Just the Recommends

David Iscoe newsletter weekly update #10

Might not have any time to write much of an email this week, because a lot spooky 💀☠👻👻dEEeeeEAAAaaaDlllliiiIIIiiines👻👻👻💀☠☠ are coming up on me. I’m substituting all day at a school, and after that I have ~13~ student essays to edit last-minute, a very SCARY number for an October Friday. (It will probably be a lot more by the end of the day and I might be buUUUUuuuurrrrrriiiiiieeeDD allliiIiiiiiIIIIIiiiiiiIIIIIve in work).


I’m a big fan of the fanfare of Halloween, where we make death and fears fun, and I am sad that it will soon pass just like our brrrrRRiiieefF mortal LiiiiiiiiiiiiiiiiiiiIIIIIiives, but enjoy it while you got it, but Halloween parties themselves are a tough one. One the one hand, it’s fun to see everybody in costume, and it’s more fun to be in costume, but on the other hand it’s a lot of work to put on and stay in a costume. It’s so deep in hassle territory:


  1. Wearing clothes at all. It is easier to just stay in our apartments or beds or wherever without them.

  2. Wearing the kind of clothes you can go outside with and people don’t bother you. They can’t be covered in stains or ripped and anything.

  3. Wearing the kind of clothes you can wear at a nice party.

  4. Getting a whole costume together.

  5. Getting a good costume together.

But then again, it’s not fun to be not participating, so if you want to see a bunch of ghouls and monsters walking around you need to go the horrible hassle of assembling multiple things and looking at them, so it’s a 👺devil’s bargain.👹

Anyway, here’s some recommends (I saw it used as a noun on a few menus and now I think “recommendation” is overly formal and clunky):


Heavy by Kiese Laymon. I just bought this, the memoir of one of my favorite writers, and I’m going to try to see him in a fully-booked event at the Brooklyn Central Library by showing up on standby (October 30th). The book is great, what can I say? I’ve only just started. I think there’s a level of honesty in Kiese’s work that I rarely read in non-fiction, and he’s able to write first-person stuff that is packed with deep meaning without falling back on all these certain types of verbal constructions we fall back on that either dilute our meaning because they don’t mean much but sound good, or kind of echo these serious voices that are somebody else’s. I can’t exactly explain it but I’ll study it. Kiese teaches classes too, so somewhere out there are a lot of memoir writers being trained which is great for reading.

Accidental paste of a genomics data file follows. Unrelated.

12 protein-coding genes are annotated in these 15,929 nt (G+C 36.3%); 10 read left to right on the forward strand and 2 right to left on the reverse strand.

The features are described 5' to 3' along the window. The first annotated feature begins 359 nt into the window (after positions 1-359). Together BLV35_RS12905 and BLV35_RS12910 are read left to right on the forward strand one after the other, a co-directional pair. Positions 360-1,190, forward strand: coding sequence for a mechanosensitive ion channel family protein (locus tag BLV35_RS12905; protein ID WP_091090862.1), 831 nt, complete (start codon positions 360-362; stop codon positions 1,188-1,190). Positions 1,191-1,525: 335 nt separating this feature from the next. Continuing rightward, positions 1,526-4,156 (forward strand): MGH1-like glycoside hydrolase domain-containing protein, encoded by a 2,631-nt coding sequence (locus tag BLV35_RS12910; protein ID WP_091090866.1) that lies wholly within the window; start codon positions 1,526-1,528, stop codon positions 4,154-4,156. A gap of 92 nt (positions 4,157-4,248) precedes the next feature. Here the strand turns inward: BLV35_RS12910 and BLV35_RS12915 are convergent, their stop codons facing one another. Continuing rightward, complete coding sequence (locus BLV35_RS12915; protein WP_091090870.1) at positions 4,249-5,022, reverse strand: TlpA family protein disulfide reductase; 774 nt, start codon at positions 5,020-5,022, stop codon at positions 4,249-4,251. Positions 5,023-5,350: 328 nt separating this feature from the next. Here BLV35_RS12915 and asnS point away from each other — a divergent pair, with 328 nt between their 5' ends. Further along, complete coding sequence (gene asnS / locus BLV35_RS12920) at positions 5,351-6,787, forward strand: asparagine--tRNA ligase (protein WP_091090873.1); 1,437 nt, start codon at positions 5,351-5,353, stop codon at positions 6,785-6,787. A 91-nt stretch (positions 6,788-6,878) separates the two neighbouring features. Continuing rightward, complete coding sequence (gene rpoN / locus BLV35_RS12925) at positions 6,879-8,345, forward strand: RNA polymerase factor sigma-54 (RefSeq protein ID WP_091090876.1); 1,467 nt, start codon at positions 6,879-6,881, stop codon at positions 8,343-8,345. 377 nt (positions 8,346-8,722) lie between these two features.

American Tantrum by Anthony Atamanuik. It’s not for everyone (I can see just wanting to avoid more reflections of Trump in general), but I’m a big fan of Atamanuik’s interpretation of Trump, which is fully immersed in the man’s psyche but at the same time very serious about the consequences (and about blaming the parts of America that led to his rise and will outlast them). It’s an extension of what he did in “The Tony Show” at Upright Citizen’s Brigade for a while, doing an over the top character but talking through the character about what was wrong with the audience and construction. The book is in that spirit. If you’re someone who hates Trump but would like, in isolation, Trump’s speaking rhythms and performance style if you could take it out of any context where he has power, you’ll probably like Atamanuik-Trump, but if you’re just completely sick of him I can see passing. What I can’t see is liking Alex Baldwin.

No articles. I think I read no long articles this week, actually kind of relaxing, usually I read a bunch. I’ll be back on it a minute though.


Next episode of the podcast on Monday, featuring Matt Klinman.

Kiese @ Central Library, October 30th


The goddamn election, which is eating a lot of time and focus and is important.

New fiction writing by the end of the November.